A large-scale drug trafficking organisation linked to Colombian and Peruvian cartels was dismantled in Spain and Colombia in an international law enforcement operation. Europol supported the two-year-long investigation, led by the Spanish Civil Guard (Guardia Civil) in close collaboration with the National Police of Colombia and the US DEA.
In total 11 Spanish nationals were arrested in Tenerife (Spain) and a Colombian national – in Cali (Colombia) – is currently awaiting extradition to Spain. €2 million in assets have been seized so far. The investigation was triggered by information on large cash movements in Tenerife, money laundering-related intelligence shared via international cooperation.
Caravans with cocaine were travelling to the Canary Islands
The Spanish branch of the network was distributing the cocaine delivered in bulk from South America. The suspects concealed the drugs in caravans travelling between the Canary Islands. A seizure of 60kg of cocaine hidden in a mobile home was made during one of these transfers. To cover up their criminal activities, the suspects used legal businesses. The criminal networks owned vehicle dealerships, auto repair shops and managed long-term caravan parks. These legal businesses provided the criminals with cover to transport the vehicles and launder money. The intermediary, a Colombian living in Cali oversaw the trafficking from South America to Spain.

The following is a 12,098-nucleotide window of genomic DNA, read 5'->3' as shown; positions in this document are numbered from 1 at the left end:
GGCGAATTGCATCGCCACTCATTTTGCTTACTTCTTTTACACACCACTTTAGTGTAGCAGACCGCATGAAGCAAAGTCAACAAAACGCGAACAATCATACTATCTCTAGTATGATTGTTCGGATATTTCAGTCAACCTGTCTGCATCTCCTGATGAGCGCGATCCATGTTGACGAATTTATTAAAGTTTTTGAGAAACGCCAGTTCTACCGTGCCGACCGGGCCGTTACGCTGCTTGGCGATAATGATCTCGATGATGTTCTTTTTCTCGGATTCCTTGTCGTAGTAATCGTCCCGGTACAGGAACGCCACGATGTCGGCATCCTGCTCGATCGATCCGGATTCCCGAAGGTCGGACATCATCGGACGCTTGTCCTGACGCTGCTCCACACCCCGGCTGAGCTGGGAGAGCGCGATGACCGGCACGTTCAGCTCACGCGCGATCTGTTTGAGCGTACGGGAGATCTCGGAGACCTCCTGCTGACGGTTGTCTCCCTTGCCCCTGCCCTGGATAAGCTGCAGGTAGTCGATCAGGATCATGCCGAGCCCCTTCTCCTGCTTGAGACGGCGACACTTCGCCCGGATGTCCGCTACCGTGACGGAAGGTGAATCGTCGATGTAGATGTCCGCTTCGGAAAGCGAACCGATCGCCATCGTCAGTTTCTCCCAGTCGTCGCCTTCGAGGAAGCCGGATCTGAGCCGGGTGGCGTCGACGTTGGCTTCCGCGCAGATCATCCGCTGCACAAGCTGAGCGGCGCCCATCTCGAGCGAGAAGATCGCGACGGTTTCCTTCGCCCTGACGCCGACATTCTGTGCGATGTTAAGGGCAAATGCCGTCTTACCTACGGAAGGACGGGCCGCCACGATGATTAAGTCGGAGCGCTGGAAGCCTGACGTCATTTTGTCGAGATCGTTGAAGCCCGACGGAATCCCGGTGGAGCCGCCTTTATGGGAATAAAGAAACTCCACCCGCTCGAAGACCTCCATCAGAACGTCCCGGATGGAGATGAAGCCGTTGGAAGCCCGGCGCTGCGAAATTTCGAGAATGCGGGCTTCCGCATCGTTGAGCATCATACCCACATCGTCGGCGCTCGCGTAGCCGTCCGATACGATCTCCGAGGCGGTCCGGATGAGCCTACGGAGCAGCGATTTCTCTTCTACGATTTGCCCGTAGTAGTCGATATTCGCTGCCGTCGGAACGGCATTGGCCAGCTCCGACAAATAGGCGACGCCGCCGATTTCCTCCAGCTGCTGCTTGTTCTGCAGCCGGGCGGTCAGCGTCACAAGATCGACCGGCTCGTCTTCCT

Cocaine’s new route
One part of the investigation focused on a Ghanaian citizen. This allowed the investigators to gather evidence on the “African route” of cocaine. This emerging transit route is used by South American drug cartels to send large shipments to Europe. The drugs travel through the west coast of Africa, where they are stored before going to Spanish coasts. Africa has a growing role as a trafficking and transit area, a new trend identified in the 2019 EU Drug Markets Report by Europol and the European Monitoring Centre for Drugs and Drug Addiction (EMCDDA).
Tracing money movements to catch drug traffickers
Europol supported the investigation from its very beginning by assisting the coordination of the operational activities between the countries involved and by facilitating the information exchange and operational analysis. Europol also provided technical and analytical support and facilitated the exchange of judicial evidence collected during the house searched carried out in Colombia.
On the action day, Europol deployed two experts on the field to cross-check operational information in real-time and provide technical support on the spot.
In 2010 the European Union set up a four-year Policy Cycle to ensure greater continuity in the fight against serious international and organised crime. In March 2017 the Council of the EU decided to continue the EU Policy Cycle for organised and serious international crime for the 2018 - 2021 period. This multiannual Policy Cycle aims to tackle the most significant threats posed by organised and serious international crime to the EU in a coherent and methodological manner. This is achieved by improving and strengthening cooperation between the relevant services of EU Member States, institutions and agencies, as well as non-EU countries and organisations, including the private sector where relevant. Drug trafficking and money laundering are two of the priorities for the Policy Cycle.